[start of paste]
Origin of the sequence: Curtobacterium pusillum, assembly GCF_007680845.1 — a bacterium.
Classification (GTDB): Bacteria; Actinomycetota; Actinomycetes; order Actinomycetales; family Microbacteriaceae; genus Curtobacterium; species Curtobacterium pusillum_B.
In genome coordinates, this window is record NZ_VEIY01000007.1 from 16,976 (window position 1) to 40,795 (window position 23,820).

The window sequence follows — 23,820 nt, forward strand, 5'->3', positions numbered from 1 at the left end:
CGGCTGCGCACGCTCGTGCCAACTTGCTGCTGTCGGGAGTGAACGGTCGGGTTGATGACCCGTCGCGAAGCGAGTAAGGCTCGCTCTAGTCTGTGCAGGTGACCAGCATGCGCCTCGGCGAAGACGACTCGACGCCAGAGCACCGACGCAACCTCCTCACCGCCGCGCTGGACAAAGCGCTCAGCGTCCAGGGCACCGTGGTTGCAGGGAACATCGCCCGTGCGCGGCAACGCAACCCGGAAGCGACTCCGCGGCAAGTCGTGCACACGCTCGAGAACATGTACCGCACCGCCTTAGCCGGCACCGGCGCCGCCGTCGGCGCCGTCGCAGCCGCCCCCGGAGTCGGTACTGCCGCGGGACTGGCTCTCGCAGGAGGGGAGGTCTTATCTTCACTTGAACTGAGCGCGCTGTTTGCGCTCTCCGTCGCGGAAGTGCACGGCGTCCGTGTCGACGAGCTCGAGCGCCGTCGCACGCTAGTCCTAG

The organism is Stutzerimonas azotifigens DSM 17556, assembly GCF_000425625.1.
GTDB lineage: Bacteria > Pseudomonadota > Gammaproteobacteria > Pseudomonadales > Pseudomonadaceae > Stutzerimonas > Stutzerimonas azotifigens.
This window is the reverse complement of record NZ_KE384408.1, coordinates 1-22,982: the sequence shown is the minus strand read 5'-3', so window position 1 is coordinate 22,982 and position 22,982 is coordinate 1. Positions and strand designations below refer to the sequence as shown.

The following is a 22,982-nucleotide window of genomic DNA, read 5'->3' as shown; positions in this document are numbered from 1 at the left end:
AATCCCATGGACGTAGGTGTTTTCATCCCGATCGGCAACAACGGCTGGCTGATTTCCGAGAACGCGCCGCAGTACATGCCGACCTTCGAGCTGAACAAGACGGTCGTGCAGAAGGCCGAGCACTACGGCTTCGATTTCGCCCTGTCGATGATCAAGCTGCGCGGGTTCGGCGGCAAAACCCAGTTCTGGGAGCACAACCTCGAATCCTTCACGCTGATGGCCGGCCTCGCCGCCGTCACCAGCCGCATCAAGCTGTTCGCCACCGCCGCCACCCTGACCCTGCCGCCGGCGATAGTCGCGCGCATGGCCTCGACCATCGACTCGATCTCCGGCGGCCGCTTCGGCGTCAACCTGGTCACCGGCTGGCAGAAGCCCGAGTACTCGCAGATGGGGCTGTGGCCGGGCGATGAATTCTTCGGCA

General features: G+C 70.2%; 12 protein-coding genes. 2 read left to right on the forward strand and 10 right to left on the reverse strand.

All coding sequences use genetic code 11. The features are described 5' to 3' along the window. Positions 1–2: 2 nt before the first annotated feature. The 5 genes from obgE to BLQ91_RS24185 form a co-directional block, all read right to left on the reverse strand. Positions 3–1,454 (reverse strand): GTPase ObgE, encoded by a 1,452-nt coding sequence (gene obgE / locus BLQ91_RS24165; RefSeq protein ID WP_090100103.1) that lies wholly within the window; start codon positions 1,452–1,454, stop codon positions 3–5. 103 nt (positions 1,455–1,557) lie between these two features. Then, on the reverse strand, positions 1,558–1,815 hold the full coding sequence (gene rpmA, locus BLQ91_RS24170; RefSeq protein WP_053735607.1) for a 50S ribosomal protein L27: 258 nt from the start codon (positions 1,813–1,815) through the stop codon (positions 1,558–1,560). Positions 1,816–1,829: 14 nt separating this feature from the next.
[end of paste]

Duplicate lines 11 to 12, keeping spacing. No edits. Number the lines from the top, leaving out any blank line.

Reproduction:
General features: G+C 70.2%; 12 protein-coding genes. 2 read left to right on the forward strand and 10 right to left on the reverse strand.

All coding sequences use genetic code 11. The features are described 5' to 3' along the window. Positions 1–2: 2 nt before the first annotated feature. The 5 genes from obgE to BLQ91_RS24185 form a co-directional block, all read right to left on the reverse strand. Positions 3–1,454 (reverse strand): GTPase ObgE, encoded by a 1,452-nt coding sequence (gene obgE / locus BLQ91_RS24165; RefSeq protein ID WP_090100103.1) that lies wholly within the window; start codon positions 1,452–1,454, stop codon positions 3–5. 103 nt (positions 1,455–1,557) lie between these two features. Then, on the reverse strand, positions 1,558–1,815 hold the full coding sequence (gene rpmA, locus BLQ91_RS24170; RefSeq protein WP_053735607.1) for a 50S ribosomal protein L27: 258 nt from the start codon (positions 1,813–1,815) through the stop codon (positions 1,558–1,560). Positions 1,816–1,829: 14 nt separating this feature from the next.